Synaptic Package Manager

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49 Comments

  1. KS says:

    I use PCLinuxOS for electronic music creation since 2005. I dont know what LVM is and I dont care. PCLinuxOS is the only working replacement of XP I found. The new version is working perfect again. And yes, I think that the bootsplash and wallpaper are ugly. So what, I changed them! OpenSuse looks great, but doesnt found my wireless..

  2. davecs says:

    I think the review is reasonably fair, but that you are wanting PCLinuxOS to be something it is not. It used Mandriva as a base to work from, but it is not Mandriva nor should it be. To take up your other points:

    I agree that the gap between 2007 and 2009.1 was rather long. It was not planned that way, things kept getting in the way. Clearly the “old” live CD wouldn’t boot on some systems. MiniMe 2008 was a good stop-gap for many people, though.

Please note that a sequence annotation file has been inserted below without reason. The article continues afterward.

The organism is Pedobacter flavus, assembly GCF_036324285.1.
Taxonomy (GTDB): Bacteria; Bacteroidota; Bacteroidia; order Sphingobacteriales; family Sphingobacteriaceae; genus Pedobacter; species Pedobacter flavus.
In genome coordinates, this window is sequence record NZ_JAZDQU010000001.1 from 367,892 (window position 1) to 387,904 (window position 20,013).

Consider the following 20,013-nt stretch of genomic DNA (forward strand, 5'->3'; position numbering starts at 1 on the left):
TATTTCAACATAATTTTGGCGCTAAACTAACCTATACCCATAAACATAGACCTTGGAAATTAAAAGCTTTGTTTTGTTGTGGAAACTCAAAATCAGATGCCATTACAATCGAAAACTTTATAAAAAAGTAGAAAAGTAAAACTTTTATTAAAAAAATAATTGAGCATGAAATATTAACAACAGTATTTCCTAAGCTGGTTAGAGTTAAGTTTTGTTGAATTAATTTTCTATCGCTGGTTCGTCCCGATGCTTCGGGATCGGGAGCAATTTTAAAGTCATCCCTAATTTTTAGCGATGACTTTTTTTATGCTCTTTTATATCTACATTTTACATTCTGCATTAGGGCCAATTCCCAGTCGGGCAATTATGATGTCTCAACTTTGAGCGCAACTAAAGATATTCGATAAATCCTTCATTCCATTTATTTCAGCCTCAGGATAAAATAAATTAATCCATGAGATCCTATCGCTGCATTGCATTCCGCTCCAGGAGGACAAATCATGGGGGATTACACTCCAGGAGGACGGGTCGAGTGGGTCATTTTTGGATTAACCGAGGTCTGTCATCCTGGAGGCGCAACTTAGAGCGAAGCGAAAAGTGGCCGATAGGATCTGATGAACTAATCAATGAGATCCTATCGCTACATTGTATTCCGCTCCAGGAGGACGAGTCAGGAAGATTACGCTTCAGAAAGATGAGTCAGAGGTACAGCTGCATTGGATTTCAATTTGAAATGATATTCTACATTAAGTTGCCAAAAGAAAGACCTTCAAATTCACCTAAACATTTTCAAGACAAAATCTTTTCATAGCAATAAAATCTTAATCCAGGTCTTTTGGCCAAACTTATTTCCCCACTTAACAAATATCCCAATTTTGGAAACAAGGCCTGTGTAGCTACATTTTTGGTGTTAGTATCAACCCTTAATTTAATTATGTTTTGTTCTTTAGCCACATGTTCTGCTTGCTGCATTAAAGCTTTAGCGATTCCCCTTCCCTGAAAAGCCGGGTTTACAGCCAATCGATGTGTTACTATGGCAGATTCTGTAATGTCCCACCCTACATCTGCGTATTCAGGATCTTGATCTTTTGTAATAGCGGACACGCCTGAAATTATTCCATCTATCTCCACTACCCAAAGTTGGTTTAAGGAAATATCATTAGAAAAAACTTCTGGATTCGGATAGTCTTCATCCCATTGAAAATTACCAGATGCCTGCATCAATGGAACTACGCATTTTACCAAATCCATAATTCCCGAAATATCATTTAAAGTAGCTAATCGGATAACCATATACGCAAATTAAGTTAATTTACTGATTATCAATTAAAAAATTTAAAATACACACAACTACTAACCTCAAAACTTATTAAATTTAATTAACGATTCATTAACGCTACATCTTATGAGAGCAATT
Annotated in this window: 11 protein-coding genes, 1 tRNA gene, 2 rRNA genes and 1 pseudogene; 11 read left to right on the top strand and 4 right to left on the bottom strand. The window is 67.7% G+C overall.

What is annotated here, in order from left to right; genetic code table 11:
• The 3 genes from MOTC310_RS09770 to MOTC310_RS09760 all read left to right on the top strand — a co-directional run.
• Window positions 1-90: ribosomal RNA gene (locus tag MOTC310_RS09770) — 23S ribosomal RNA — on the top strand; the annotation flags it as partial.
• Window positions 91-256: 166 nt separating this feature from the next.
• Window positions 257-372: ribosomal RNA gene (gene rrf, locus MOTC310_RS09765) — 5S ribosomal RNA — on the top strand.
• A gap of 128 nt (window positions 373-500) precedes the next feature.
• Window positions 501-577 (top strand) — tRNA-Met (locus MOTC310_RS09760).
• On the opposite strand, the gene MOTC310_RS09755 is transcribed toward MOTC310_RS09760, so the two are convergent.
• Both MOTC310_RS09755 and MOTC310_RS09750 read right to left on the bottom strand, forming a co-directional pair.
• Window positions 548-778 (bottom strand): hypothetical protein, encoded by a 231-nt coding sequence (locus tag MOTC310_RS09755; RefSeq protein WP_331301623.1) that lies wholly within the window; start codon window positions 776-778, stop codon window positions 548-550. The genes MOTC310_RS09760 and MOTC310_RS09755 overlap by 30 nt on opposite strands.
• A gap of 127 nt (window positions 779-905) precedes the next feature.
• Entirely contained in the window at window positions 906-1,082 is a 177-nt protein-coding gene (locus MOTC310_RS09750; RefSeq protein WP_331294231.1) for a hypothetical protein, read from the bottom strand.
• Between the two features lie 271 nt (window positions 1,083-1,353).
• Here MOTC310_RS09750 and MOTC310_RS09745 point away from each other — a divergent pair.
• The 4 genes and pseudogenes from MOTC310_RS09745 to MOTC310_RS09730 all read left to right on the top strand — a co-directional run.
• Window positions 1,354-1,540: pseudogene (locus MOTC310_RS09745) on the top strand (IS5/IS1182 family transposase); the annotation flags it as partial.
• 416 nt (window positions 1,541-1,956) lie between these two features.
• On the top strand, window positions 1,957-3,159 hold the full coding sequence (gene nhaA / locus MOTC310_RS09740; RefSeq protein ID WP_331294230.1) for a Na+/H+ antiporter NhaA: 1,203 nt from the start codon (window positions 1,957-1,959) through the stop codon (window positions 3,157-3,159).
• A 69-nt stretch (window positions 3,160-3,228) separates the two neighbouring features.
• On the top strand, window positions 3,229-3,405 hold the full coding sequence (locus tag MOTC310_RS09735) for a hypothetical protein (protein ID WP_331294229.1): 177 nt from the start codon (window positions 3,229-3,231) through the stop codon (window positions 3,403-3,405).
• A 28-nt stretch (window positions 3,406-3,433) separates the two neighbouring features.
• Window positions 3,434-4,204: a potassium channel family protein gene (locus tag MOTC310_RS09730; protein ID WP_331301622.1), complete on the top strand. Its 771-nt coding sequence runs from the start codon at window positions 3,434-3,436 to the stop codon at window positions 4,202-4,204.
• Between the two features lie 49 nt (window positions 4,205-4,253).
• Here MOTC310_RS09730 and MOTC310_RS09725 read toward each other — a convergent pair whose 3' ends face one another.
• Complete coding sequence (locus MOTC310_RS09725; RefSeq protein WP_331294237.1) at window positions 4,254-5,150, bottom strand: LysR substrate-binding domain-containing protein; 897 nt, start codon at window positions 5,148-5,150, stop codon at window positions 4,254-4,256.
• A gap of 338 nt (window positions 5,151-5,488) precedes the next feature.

In the 2007 release, LVM actually caused problems on some systems, causing serious delays is boot times. I never figured out why this was, and I was prepared to tweak the config file but couldn’t fix it. Uninstalling it had immediate benefits. The overall view of the community was that we didn’t really need it.

    Many people have a firewall built into their router and a software firewall is superfluous. It’s there if you need a software firewall, and simple to set up.

    Personally I like the way PCLinuxOS installs. I had my wireless set up and “British English” extensions added through the icon in the “Utilities” folder before I even installed it.